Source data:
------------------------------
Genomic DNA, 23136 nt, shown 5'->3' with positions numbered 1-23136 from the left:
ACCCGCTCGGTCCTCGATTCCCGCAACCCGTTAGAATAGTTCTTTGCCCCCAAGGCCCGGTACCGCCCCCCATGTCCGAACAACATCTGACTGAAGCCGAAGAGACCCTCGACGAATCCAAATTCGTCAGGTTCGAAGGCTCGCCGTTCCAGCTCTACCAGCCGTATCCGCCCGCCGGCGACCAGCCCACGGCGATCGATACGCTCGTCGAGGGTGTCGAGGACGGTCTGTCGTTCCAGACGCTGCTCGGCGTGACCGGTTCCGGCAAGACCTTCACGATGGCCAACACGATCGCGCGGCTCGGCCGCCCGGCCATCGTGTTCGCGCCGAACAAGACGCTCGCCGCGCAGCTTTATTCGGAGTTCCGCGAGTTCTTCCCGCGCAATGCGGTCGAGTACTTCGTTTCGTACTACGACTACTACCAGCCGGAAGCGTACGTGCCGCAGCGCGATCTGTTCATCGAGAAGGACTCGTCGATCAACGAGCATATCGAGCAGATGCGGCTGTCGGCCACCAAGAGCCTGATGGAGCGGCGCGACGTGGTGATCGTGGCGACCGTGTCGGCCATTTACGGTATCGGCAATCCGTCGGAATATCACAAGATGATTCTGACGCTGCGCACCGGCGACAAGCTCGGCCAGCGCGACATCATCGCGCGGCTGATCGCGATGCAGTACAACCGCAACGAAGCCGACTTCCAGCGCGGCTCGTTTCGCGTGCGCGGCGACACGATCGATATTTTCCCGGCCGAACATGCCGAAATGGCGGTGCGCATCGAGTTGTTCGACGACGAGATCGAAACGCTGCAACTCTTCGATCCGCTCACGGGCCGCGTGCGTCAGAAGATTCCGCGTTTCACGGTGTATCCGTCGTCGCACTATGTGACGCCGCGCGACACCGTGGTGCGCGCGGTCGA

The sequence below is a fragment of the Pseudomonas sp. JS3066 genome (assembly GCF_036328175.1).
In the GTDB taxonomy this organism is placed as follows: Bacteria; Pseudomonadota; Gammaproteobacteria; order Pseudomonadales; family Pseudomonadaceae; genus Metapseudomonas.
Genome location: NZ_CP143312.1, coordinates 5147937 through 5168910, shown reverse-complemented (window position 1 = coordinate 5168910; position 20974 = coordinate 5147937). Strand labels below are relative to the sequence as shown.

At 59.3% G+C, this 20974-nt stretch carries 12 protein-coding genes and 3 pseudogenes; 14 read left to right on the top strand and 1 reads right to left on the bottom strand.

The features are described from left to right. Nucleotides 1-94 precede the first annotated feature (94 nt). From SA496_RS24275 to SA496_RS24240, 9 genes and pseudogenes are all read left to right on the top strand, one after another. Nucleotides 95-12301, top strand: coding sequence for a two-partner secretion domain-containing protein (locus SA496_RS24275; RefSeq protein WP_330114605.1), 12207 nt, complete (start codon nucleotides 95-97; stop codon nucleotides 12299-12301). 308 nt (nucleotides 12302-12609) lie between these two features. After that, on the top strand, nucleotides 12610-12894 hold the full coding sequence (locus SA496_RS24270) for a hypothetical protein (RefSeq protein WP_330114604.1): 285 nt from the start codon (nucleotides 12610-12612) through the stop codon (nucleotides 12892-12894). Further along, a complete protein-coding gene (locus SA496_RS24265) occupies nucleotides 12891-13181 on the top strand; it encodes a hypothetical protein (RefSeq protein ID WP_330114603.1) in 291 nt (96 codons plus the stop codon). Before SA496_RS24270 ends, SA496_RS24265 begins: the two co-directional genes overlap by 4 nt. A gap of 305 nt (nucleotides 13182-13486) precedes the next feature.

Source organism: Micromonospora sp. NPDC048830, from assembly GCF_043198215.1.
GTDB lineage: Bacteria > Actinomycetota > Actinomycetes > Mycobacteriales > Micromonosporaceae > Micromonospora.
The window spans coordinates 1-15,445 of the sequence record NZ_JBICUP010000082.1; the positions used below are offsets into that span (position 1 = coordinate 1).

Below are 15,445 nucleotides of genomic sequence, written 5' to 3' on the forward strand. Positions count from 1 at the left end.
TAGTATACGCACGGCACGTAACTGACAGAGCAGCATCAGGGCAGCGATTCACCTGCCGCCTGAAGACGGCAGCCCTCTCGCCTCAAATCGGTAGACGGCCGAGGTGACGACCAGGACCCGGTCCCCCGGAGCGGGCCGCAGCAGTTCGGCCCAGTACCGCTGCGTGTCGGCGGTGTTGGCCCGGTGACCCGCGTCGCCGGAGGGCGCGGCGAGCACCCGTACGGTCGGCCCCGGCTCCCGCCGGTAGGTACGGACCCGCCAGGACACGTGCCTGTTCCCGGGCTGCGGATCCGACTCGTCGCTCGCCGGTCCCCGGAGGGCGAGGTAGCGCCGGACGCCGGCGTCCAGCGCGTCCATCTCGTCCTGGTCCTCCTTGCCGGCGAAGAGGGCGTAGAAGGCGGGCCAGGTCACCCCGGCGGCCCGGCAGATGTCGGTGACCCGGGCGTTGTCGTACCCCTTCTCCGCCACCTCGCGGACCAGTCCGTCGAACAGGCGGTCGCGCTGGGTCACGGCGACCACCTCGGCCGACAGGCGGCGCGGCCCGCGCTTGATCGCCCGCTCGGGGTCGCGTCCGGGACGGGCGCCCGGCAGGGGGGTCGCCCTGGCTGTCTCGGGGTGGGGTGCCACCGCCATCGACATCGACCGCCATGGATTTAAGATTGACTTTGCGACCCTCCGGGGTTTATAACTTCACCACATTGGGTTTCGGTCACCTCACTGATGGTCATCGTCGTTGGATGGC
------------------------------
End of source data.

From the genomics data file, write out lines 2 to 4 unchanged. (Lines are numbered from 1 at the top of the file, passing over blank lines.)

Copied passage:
ACCCGCTCGGTCCTCGATTCCCGCAACCCGTTAGAATAGTTCTTTGCCCCCAAGGCCCGGTACCGCCCCCCATGTCCGAACAACATCTGACTGAAGCCGAAGAGACCCTCGACGAATCCAAATTCGTCAGGTTCGAAGGCTCGCCGTTCCAGCTCTACCAGCCGTATCCGCCCGCCGGCGACCAGCCCACGGCGATCGATACGCTCGTCGAGGGTGTCGAGGACGGTCTGTCGTTCCAGACGCTGCTCGGCGTGACCGGTTCCGGCAAGACCTTCACGATGGCCAACACGATCGCGCGGCTCGGCCGCCCGGCCATCGTGTTCGCGCCGAACAAGACGCTCGCCGCGCAGCTTTATTCGGAGTTCCGCGAGTTCTTCCCGCGCAATGCGGTCGAGTACTTCGTTTCGTACTACGACTACTACCAGCCGGAAGCGTACGTGCCGCAGCGCGATCTGTTCATCGAGAAGGACTCGTCGATCAACGAGCATATCGAGCAGATGCGGCTGTCGGCCACCAAGAGCCTGATGGAGCGGCGCGACGTGGTGATCGTGGCGACCGTGTCGGCCATTTACGGTATCGGCAATCCGTCGGAATATCACAAGATGATTCTGACGCTGCGCACCGGCGACAAGCTCGGCCAGCGCGACATCATCGCGCGGCTGATCGCGATGCAGTACAACCGCAACGAAGCCGACTTCCAGCGCGGCTCGTTTCGCGTGCGCGGCGACACGATCGATATTTTCCCGGCCGAACATGCCGAAATGGCGGTGCGCATCGAGTTGTTCGACGACGAGATCGAAACGCTGCAACTCTTCGATCCGCTCACGGGCCGCGTGCGTCAGAAGATTCCGCGTTTCACGGTGTATCCGTCGTCGCACTATGTGACGCCGCGCGACACCGTGGTGCGCGCGGTCGA

The sequence below is a fragment of the Pseudomonas sp. JS3066 genome (assembly GCF_036328175.1).
In the GTDB taxonomy this organism is placed as follows: Bacteria; Pseudomonadota; Gammaproteobacteria; order Pseudomonadales; family Pseudomonadaceae; genus Metapseudomonas.